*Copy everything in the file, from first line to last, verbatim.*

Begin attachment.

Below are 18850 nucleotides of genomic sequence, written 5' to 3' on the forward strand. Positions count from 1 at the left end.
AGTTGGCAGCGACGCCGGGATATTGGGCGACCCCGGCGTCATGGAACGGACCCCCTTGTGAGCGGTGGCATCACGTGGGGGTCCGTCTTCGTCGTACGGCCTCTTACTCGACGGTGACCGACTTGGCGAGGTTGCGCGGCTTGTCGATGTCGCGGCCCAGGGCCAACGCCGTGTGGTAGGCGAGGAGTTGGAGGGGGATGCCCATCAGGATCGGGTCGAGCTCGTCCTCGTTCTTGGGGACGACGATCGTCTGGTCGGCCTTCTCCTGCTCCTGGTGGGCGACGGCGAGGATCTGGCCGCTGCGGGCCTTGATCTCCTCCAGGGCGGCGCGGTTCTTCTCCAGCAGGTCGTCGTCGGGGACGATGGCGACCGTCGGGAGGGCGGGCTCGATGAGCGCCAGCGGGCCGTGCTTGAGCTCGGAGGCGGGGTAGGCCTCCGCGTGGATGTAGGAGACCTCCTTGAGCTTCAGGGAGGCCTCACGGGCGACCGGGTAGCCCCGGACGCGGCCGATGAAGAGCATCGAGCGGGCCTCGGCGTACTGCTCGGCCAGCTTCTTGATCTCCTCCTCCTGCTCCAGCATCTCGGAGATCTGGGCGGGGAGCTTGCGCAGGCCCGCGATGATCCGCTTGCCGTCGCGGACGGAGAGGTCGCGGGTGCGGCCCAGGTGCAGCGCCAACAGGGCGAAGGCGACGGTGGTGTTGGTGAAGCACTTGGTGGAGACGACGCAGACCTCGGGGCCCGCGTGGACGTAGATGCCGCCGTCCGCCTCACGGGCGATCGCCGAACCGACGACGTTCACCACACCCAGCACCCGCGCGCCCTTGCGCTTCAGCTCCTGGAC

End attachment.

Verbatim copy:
Below are 18850 nucleotides of genomic sequence, written 5' to 3' on the forward strand. Positions count from 1 at the left end.
AGTTGGCAGCGACGCCGGGATATTGGGCGACCCCGGCGTCATGGAACGGACCCCCTTGTGAGCGGTGGCATCACGTGGGGGTCCGTCTTCGTCGTACGGCCTCTTACTCGACGGTGACCGACTTGGCGAGGTTGCGCGGCTTGTCGATGTCGCGGCCCAGGGCCAACGCCGTGTGGTAGGCGAGGAGTTGGAGGGGGATGCCCATCAGGATCGGGTCGAGCTCGTCCTCGTTCTTGGGGACGACGATCGTCTGGTCGGCCTTCTCCTGCTCCTGGTGGGCGACGGCGAGGATCTGGCCGCTGCGGGCCTTGATCTCCTCCAGGGCGGCGCGGTTCTTCTCCAGCAGGTCGTCGTCGGGGACGATGGCGACCGTCGGGAGGGCGGGCTCGATGAGCGCCAGCGGGCCGTGCTTGAGCTCGGAGGCGGGGTAGGCCTCCGCGTGGATGTAGGAGACCTCCTTGAGCTTCAGGGAGGCCTCACGGGCGACCGGGTAGCCCCGGACGCGGCCGATGAAGAGCATCGAGCGGGCCTCGGCGTACTGCTCGGCCAGCTTCTTGATCTCCTCCTCCTGCTCCAGCATCTCGGAGATCTGGGCGGGGAGCTTGCGCAGGCCCGCGATGATCCGCTTGCCGTCGCGGACGGAGAGGTCGCGGGTGCGGCCCAGGTGCAGCGCCAACAGGGCGAAGGCGACGGTGGTGTTGGTGAAGCACTTGGTGGAGACGACGCAGACCTCGGGGCCCGCGTGGACGTAGATGCCGCCGTCCGCCTCACGGGCGATCGCCGAACCGACGACGTTCACCACACCCAGCACCCGCGCGCCCTTGCGCTTCAGCTCCTGGAC